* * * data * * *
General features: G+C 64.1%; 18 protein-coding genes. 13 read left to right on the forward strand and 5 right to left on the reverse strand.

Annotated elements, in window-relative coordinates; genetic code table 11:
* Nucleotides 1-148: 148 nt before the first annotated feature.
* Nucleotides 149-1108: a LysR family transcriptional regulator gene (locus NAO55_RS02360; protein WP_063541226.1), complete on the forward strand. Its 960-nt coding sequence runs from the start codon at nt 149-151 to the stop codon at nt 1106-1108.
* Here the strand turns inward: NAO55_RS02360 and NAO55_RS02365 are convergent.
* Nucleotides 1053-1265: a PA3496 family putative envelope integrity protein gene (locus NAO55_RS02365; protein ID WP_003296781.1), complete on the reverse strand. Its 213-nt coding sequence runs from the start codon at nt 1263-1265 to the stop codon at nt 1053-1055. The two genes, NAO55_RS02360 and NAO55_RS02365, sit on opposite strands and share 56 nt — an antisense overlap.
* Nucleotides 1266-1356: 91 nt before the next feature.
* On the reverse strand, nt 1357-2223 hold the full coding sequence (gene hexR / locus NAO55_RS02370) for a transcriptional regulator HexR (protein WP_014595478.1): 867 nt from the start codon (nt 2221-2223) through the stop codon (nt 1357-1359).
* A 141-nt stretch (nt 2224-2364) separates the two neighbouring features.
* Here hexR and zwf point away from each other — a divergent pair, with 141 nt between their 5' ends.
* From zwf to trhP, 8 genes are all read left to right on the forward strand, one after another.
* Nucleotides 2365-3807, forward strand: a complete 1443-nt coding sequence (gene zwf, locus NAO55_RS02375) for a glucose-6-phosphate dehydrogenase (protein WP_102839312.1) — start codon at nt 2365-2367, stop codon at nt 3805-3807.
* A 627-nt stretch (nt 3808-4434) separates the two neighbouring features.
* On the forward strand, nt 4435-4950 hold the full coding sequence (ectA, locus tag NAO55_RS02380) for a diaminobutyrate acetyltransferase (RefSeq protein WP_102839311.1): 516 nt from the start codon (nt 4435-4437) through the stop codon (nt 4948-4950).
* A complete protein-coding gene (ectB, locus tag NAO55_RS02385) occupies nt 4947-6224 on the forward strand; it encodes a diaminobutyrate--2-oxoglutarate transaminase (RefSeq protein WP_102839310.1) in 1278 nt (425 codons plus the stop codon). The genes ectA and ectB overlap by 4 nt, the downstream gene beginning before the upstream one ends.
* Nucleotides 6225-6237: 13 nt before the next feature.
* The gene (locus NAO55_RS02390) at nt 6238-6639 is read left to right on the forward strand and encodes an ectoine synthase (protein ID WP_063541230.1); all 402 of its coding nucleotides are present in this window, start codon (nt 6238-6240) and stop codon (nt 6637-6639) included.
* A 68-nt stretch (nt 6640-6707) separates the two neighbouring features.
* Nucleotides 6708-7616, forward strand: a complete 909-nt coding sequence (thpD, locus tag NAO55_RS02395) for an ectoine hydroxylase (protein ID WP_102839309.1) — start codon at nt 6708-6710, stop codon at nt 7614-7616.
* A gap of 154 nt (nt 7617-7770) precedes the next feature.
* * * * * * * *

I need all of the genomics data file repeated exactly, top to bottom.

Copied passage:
General features: G+C 64.1%; 18 protein-coding genes. 13 read left to right on the forward strand and 5 right to left on the reverse strand.

Annotated elements, in window-relative coordinates; genetic code table 11:
* Nucleotides 1-148: 148 nt before the first annotated feature.
* Nucleotides 149-1108: a LysR family transcriptional regulator gene (locus NAO55_RS02360; protein WP_063541226.1), complete on the forward strand. Its 960-nt coding sequence runs from the start codon at nt 149-151 to the stop codon at nt 1106-1108.
* Here the strand turns inward: NAO55_RS02360 and NAO55_RS02365 are convergent.
* Nucleotides 1053-1265: a PA3496 family putative envelope integrity protein gene (locus NAO55_RS02365; protein ID WP_003296781.1), complete on the reverse strand. Its 213-nt coding sequence runs from the start codon at nt 1263-1265 to the stop codon at nt 1053-1055. The two genes, NAO55_RS02360 and NAO55_RS02365, sit on opposite strands and share 56 nt — an antisense overlap.
* Nucleotides 1266-1356: 91 nt before the next feature.
* On the reverse strand, nt 1357-2223 hold the full coding sequence (gene hexR / locus NAO55_RS02370) for a transcriptional regulator HexR (protein WP_014595478.1): 867 nt from the start codon (nt 2221-2223) through the stop codon (nt 1357-1359).
* A 141-nt stretch (nt 2224-2364) separates the two neighbouring features.
* Here hexR and zwf point away from each other — a divergent pair, with 141 nt between their 5' ends.
* From zwf to trhP, 8 genes are all read left to right on the forward strand, one after another.
* Nucleotides 2365-3807, forward strand: a complete 1443-nt coding sequence (gene zwf, locus NAO55_RS02375) for a glucose-6-phosphate dehydrogenase (protein WP_102839312.1) — start codon at nt 2365-2367, stop codon at nt 3805-3807.
* A 627-nt stretch (nt 3808-4434) separates the two neighbouring features.
* On the forward strand, nt 4435-4950 hold the full coding sequence (ectA, locus tag NAO55_RS02380) for a diaminobutyrate acetyltransferase (RefSeq protein WP_102839311.1): 516 nt from the start codon (nt 4435-4437) through the stop codon (nt 4948-4950).
* A complete protein-coding gene (ectB, locus tag NAO55_RS02385) occupies nt 4947-6224 on the forward strand; it encodes a diaminobutyrate--2-oxoglutarate transaminase (RefSeq protein WP_102839310.1) in 1278 nt (425 codons plus the stop codon). The genes ectA and ectB overlap by 4 nt, the downstream gene beginning before the upstream one ends.
* Nucleotides 6225-6237: 13 nt before the next feature.
* The gene (locus NAO55_RS02390) at nt 6238-6639 is read left to right on the forward strand and encodes an ectoine synthase (protein ID WP_063541230.1); all 402 of its coding nucleotides are present in this window, start codon (nt 6238-6240) and stop codon (nt 6637-6639) included.
* A 68-nt stretch (nt 6640-6707) separates the two neighbouring features.
* Nucleotides 6708-7616, forward strand: a complete 909-nt coding sequence (thpD, locus tag NAO55_RS02395) for an ectoine hydroxylase (protein ID WP_102839309.1) — start codon at nt 6708-6710, stop codon at nt 7614-7616.
* A gap of 154 nt (nt 7617-7770) precedes the next feature.